The season runs through Labor Day, but there are two additional fall events: “100 Years of Broadway III” on September 18 and the annual fall festival on October 9. Most performances are on Friday nights at 7 p.m., with a children’s show every Saturday at 10 a.m.
Diverse offerings include tribute shows—Billy Joel, Elton John and Michael Jackson—dance performances and musicals. You need not be a resident to enjoy the show.
“We present the arts for everyone,” Grimes says. “People come and sit beside primary residents or second homeowners. Everyone is welcome.”
The theater is part of the Joshua M. Freeman Foundation, which seeks to create an arts center. Planners are using the theater to discover what audiences want.
“As a public charity, it’s important for us to involve and engage the community,” Grime says. “It takes the community to keep the lights on.”
In the 1920s, area residents flocked to the Milton Theatre to watch silent movies. With the advent of the talkies and color film in the 1930s, the theater went Art Deco. The movie house really was hopping in the 1940s and 1950s.
“It was the social focal point of the town,” says Ellen Passman, president of the board of the historic theater.
But in March 1962, the famous Ash Wednesday Storm swept through the coastal area and flooded the theater.
“It was pretty much abandoned,” Passman says—until 1999, when residents started a grassroots effort to restore the building.
It hasn’t been easy. At the first Christmas show in 2002, audience members received blankets because the heat was not yet working. But the 230-seat theater is once again a social hotspot. Along with movies, it offers concerts, plays, film series and national acts all year long.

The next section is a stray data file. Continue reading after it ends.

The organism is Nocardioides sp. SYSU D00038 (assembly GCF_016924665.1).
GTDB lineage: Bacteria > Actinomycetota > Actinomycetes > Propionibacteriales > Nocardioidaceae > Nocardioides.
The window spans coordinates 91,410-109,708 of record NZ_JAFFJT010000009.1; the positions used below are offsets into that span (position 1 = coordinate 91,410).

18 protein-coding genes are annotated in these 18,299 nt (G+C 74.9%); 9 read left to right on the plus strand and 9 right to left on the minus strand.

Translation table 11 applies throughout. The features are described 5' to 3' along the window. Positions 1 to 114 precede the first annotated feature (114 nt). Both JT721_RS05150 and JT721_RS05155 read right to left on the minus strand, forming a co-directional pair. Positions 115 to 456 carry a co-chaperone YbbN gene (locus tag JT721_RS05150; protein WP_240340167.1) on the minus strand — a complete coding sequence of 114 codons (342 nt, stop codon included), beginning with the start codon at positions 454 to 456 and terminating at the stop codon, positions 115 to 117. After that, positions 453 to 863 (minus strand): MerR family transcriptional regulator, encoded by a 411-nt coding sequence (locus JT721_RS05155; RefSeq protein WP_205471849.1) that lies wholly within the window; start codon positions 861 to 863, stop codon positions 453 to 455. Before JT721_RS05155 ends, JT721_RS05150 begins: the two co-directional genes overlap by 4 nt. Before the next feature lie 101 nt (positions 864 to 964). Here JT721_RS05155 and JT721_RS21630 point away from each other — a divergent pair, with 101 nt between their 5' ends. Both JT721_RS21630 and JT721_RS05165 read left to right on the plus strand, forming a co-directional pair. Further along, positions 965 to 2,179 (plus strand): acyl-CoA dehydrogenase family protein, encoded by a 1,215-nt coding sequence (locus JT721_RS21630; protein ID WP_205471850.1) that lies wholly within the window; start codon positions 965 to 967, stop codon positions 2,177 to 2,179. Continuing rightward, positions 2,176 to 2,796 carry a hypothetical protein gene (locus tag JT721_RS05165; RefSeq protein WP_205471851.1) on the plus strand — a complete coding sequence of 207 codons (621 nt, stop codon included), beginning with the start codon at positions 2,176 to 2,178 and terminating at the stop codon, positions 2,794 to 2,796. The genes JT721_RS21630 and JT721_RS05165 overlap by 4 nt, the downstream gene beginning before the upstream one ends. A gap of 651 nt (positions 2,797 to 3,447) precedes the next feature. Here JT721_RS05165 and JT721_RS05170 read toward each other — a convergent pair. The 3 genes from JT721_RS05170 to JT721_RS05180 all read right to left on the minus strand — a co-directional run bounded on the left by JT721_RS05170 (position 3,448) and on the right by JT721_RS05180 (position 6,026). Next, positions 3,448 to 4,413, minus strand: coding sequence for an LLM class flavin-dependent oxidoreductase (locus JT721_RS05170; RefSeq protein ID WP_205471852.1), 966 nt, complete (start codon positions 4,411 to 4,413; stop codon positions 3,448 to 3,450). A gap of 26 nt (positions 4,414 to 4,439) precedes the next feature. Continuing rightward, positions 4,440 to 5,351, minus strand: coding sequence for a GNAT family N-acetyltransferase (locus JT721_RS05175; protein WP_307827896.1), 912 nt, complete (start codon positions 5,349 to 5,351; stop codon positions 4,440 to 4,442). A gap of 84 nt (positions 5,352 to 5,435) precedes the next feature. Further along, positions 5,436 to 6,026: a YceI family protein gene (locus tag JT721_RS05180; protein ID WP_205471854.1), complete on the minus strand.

“Our focus is to provide programming that serves the cultural needs of our community,” Passman says.
Rehoboth Beach Children’s Theatre
While touring Delaware libraries with their two-actor children’s theater group, Family Stages, Elise and Steve Seyfried fell in love with coastal towns.
“We found out that there was this wonderful beach in Delaware,” says Steve Seyfried, who is based full-time in Montgomery County, Pennsylvania. They liked it so much that they decided to launch Rehoboth Beach Children’s Theatre, which runs from late June to around Labor Day.
Both companies are professional, Seyfried says. Adult actors perform for children, and they’re constantly on the move. “Everything we do is designed for touring,” he says.
This summer, the group performed four different shows. The plays took place on Wednesday nights at the Bay Center in Dewey Beach, and on most Thursday nights at Rehoboth Theatre of the Arts in downtown Rehoboth Beach. They’ve also held performances at the Holiday Inn Express in Bethany Beach, in Kent County and Sussex County libraries, and at Sea Colony.
The company also offers a summer film and TV camp for kids, which has grown in popularity. As for the plays, they’re attracting a second generation.
“We now have parents who saw our shows when they were young,” Seyfried says. “They enjoyed them so much, they’re bringing their kids.”
Rehoboth Theatre of the Arts
After Epworth United Methodist Church left Baltimore Avenue for new digs on Holland Glade Road, Rehoboth was left with a vacant structure that artists were ready and willing to occupy. Re-christened Celebration Mall, the venue now includes Rehoboth Beach Theatre of the Arts and working artists’ studios and galleries.
“During intermission, the audience can walk through the studios and talk to the artists,” says Ches Warrener, chairman of the board for the Rehoboth Theatre of the Arts.
The theater, which opened in 2008, seats about 300 in a traditional theater setup but the seating is flexible to accommodate cocktail tables for more of a café feel. Shows, which are offered year-round, cover the gamut, from tributes to Frank Sinatra, Peggy Lee, Judy Garland and Buddy Holly to one-act play festivals.
“We’re planning next year, and we’re going to do a lot of different shows—mix it up,” Warrener promises.
After all, there’s no business like show business.